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Monday, March 5, 2012

Recapturing the Glory

One of the greatest and most famous fantasy sports writers is a gentleman by the name of Ron Shandler.  Ron and his Baseball HQ are fantastic resources and come highly recommended by me and, well, just about everyone.

I just have this one small problem...

Ron has a saying that goes like this, "Once you display a skill, you own it."  I have heard this repeated (and usually credited) a bunch of times.  People love to talk about how since a guy has done something before he could always do it again...  Hope springs eternal.

There is our famous kernel of truth in there, but this is really just a lot of folly.  The kernel is that if a player has shown he can do something it is possible that there are reasons why he didn't do it before or since.  And, if you are a good enough detective and can build a case why he hasn't duplicated the skill yet you could get significant value in that player if he is able to recreate the skill.

The problem with this is that 9 times out of 10 you'll be chasing a ghost.  For example, it is true that Brady Anderson hit 50 home runs one year.  Since he displayed that skill, did he continue to own it?  No, of course not.  He never did it again.  Was there any track record or pedigree that you could point to that proved why it happened that one year?  Nope.  It was just one great year where he was locked in and really drove the ball.  How many years did Anderson get drafted higher than he should because people thought he might hit 40+ home runs one more time?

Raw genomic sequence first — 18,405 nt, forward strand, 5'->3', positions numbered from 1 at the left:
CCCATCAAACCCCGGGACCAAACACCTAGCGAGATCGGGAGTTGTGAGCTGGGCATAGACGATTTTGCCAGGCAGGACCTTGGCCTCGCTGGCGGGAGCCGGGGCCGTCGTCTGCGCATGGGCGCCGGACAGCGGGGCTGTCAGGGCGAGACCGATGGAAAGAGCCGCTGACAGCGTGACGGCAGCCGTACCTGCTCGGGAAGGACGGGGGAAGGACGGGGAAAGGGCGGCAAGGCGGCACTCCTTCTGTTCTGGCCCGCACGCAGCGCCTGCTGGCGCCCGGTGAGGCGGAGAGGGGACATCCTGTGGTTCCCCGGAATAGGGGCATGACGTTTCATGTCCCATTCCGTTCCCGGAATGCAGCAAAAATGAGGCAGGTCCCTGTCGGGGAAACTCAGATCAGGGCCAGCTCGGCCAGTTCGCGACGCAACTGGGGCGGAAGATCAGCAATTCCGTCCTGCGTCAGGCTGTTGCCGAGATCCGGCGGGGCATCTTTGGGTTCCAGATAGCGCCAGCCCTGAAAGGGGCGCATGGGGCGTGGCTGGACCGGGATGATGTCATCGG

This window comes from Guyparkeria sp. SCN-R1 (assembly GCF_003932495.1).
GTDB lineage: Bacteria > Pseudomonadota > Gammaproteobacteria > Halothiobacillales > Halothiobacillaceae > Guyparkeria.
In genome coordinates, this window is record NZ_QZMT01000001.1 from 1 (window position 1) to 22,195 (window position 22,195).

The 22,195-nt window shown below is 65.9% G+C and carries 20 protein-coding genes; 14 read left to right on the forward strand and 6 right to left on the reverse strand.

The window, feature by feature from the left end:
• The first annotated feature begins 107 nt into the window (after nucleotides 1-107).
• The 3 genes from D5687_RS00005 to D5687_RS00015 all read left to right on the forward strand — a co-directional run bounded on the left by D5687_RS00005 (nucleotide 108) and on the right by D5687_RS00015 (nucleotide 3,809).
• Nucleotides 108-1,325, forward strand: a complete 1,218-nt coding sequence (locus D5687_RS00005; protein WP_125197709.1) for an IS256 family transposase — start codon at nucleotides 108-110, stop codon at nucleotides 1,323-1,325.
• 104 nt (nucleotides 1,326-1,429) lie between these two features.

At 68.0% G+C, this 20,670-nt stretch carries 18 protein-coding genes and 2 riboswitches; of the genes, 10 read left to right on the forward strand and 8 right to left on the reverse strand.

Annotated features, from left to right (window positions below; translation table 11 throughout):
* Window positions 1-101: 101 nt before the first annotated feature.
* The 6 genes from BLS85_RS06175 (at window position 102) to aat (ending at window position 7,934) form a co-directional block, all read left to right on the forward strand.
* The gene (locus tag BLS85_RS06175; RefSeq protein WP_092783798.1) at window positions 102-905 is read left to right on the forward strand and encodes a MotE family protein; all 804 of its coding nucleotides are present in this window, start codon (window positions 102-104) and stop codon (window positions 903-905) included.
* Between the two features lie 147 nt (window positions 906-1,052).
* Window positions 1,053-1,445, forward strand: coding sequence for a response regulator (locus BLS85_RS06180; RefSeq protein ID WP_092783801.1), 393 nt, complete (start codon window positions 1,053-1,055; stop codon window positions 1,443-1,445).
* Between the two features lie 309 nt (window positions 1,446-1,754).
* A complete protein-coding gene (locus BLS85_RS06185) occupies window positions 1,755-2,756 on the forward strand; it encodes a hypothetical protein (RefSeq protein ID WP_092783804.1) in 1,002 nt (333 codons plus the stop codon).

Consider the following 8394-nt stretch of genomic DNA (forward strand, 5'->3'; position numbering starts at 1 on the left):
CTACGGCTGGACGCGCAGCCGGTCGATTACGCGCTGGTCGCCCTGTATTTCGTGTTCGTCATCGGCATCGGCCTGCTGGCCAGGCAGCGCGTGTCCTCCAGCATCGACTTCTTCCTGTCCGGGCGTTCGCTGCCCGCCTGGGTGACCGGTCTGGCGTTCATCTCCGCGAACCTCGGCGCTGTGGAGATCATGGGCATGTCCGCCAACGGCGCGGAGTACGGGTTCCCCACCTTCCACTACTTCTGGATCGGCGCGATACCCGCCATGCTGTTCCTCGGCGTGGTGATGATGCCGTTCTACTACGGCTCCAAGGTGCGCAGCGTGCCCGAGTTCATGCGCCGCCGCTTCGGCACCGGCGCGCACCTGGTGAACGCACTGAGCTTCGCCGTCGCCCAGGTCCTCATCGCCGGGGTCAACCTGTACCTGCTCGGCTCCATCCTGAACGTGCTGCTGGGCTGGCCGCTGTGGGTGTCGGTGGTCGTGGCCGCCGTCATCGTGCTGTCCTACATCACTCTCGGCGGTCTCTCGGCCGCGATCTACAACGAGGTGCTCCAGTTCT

I'm looking for a track record, folks.  I want the repeated use of skills over long periods of time.  I want to grab a guy who showed what he could do as an amateur, continued to do that in the minors, and has manifested the skill in the show.  Over and over again.  Not just one time.

There are lots of ways you can get added value here, though.  Sometimes a player will hit a lot of doubles as a very young player and as their physical stature matures those line drives into the power alleys turn into more and more home runs. 

More frequently, a player will have a big season followed by a big injury.  If you can find evidence to show the big year wasn't a fluke the injury may mask the player's true value and create a buying opportunity for you.

Also, playing time and park factor weigh into this.  If an excellent hitter gets traded away from San Diego or in football a wide receiver signs as a free agent with a much better quarterback, you've got a better situation for that player which represents value for you.

That just shows that sometimes it isn't the guy who did some great thing once in his career that represents value for you, but rather the player who has improved their personal situation somehow.  That is where the value is.  The fact that that hitter hasn't played outside of Petco or the receiver hasn't caught balls from an All-Pro QB before will limit their draft day cost a bit and give you an edge on your competition.

Do your homework and think critically about the environment around a player.  Don't chase their ability to recapture the glory of a few years ago.